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Research article2024Peer reviewedOpen access

Rapid and Non-Destructive Determination of Fatty Acid Profile and Oil Content in Diverse Brassica carinata Germplasm Using Fourier-Transform Near-Infrared Spectroscopy

Tesfaye, Misteru; Feyissa, Tileye; Hailesilassie, Teklehaimanot; Wang, Eu Sheng; Kanagarajan, Selvaraju; Zhu, Li-Hua

Abstract

Brassica carinata is one of the oilseeds in the Brassicaceae family, possessing seed quality traits such as oil with various fatty acid profiles suitable for many industrial applications. Determination of such quality traits using conventional methods is often expensive, time-consuming, and destructive. In contrast, the Near-Infrared Spectroscopic (NIRS) technique has been proven fast, cost-effective, and non-destructive for the determination of seed compositions. This study aimed to demonstrate that NIRS is a rapid and non-destructive method for determining the fatty acid profile and oil content in diverse germplasms of B. carinata. A total of 96 genetically diverse B. carinata germplasms that include accessions, advanced breeding lines, and varieties were used in this study. Reference data sets were generated using gas chromatography and the Soxhlet oil extraction method for fatty acid profile and oil content, respectively. Spectra data were taken from the wavenumber range of 11,500 to 4000 cm-1 using the Fourier-transform near-infrared (FT-NIR) method. NIRS calibration equations were developed using partial least square (PLS) regression with OPUS software, version 7.5.1. Higher coefficient of determination (R-val(2)) and ratio of performance to deviation (RPD) > 3 were obtained for oleic acid (R-val(2) = 0.92, RPD = 3.6), linoleic acid (R-val(2) = 0.89, RPD = 3.2), linolenic acid (R2val = 0.93, RPD = 3.8), erucic acid (R2(val) = 0.92, RPD = 3.5), and oil content (R-val(2)= 0.93, RPD = 3.6). Thus, the NIRS calibration models for the aforementioned fatty acids and oil content were found to be strong enough for prediction. However, the calibration models for palmitic acid (R-val(2) = 0.78, RPD = 2.1) and stearic acid (R-val(2) = 0.75, RPD = 2.0) showed relatively smaller R-val(2) and thus became weaker in their prediction capacity. Despite their relatively lower R2, the calibration equations for palmitic and stearic acids could be used for approximate estimation and rough screening purposes. In conclusion, the calibration models that we have developed will be useful in applying NIRS as a high-throughput, non-destructive method for the screening of large germplasms in terms of their fatty acid profiles and oil content during the oil quality breeding efforts conducted on B. carinata.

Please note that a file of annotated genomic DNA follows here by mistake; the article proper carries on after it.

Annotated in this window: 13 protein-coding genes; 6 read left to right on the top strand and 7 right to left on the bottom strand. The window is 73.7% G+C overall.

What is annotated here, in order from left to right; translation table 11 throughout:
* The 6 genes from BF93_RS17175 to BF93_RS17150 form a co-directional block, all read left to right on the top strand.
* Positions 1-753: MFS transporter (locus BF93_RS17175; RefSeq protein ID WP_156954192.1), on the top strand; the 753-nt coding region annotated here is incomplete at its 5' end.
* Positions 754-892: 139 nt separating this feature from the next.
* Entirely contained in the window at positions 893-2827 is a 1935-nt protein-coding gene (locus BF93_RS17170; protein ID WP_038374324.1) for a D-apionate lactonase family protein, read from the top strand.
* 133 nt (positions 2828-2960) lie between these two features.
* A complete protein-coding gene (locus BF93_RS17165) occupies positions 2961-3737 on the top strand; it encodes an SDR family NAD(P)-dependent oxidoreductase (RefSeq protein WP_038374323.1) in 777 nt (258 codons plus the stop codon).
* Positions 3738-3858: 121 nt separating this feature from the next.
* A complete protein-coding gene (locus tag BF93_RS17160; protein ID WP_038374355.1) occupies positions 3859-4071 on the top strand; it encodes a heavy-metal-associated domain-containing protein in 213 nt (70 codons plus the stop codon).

Keywords

FT-NIR spectroscopy; B. carinata; fatty acid profile; oil content; germplasm screening

Published in

Processes
2024, Volume: 12, number: 2, article number: 244Publisher: MDPI